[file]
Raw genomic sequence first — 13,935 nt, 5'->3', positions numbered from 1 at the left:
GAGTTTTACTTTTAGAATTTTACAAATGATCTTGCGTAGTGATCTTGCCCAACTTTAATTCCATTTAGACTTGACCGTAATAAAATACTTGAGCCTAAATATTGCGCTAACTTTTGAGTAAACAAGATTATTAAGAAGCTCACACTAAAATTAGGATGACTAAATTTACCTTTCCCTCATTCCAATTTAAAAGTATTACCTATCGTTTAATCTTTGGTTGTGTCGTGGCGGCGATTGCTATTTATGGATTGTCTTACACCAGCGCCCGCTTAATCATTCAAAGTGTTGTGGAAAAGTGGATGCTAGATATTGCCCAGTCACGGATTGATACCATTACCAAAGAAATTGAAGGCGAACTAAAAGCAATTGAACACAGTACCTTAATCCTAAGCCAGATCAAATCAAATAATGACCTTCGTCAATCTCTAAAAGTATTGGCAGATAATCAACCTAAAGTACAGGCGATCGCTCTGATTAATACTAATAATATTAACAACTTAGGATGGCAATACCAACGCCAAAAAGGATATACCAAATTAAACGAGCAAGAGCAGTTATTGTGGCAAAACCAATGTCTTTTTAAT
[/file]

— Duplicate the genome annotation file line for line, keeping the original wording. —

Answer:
Raw genomic sequence first — 13,935 nt, 5'->3', positions numbered from 1 at the left:
GAGTTTTACTTTTAGAATTTTACAAATGATCTTGCGTAGTGATCTTGCCCAACTTTAATTCCATTTAGACTTGACCGTAATAAAATACTTGAGCCTAAATATTGCGCTAACTTTTGAGTAAACAAGATTATTAAGAAGCTCACACTAAAATTAGGATGACTAAATTTACCTTTCCCTCATTCCAATTTAAAAGTATTACCTATCGTTTAATCTTTGGTTGTGTCGTGGCGGCGATTGCTATTTATGGATTGTCTTACACCAGCGCCCGCTTAATCATTCAAAGTGTTGTGGAAAAGTGGATGCTAGATATTGCCCAGTCACGGATTGATACCATTACCAAAGAAATTGAAGGCGAACTAAAAGCAATTGAACACAGTACCTTAATCCTAAGCCAGATCAAATCAAATAATGACCTTCGTCAATCTCTAAAAGTATTGGCAGATAATCAACCTAAAGTACAGGCGATCGCTCTGATTAATACTAATAATATTAACAACTTAGGATGGCAATACCAACGCCAAAAAGGATATACCAAATTAAACGAGCAAGAGCAGTTATTGTGGCAAAACCAATGTCTTTTTAAT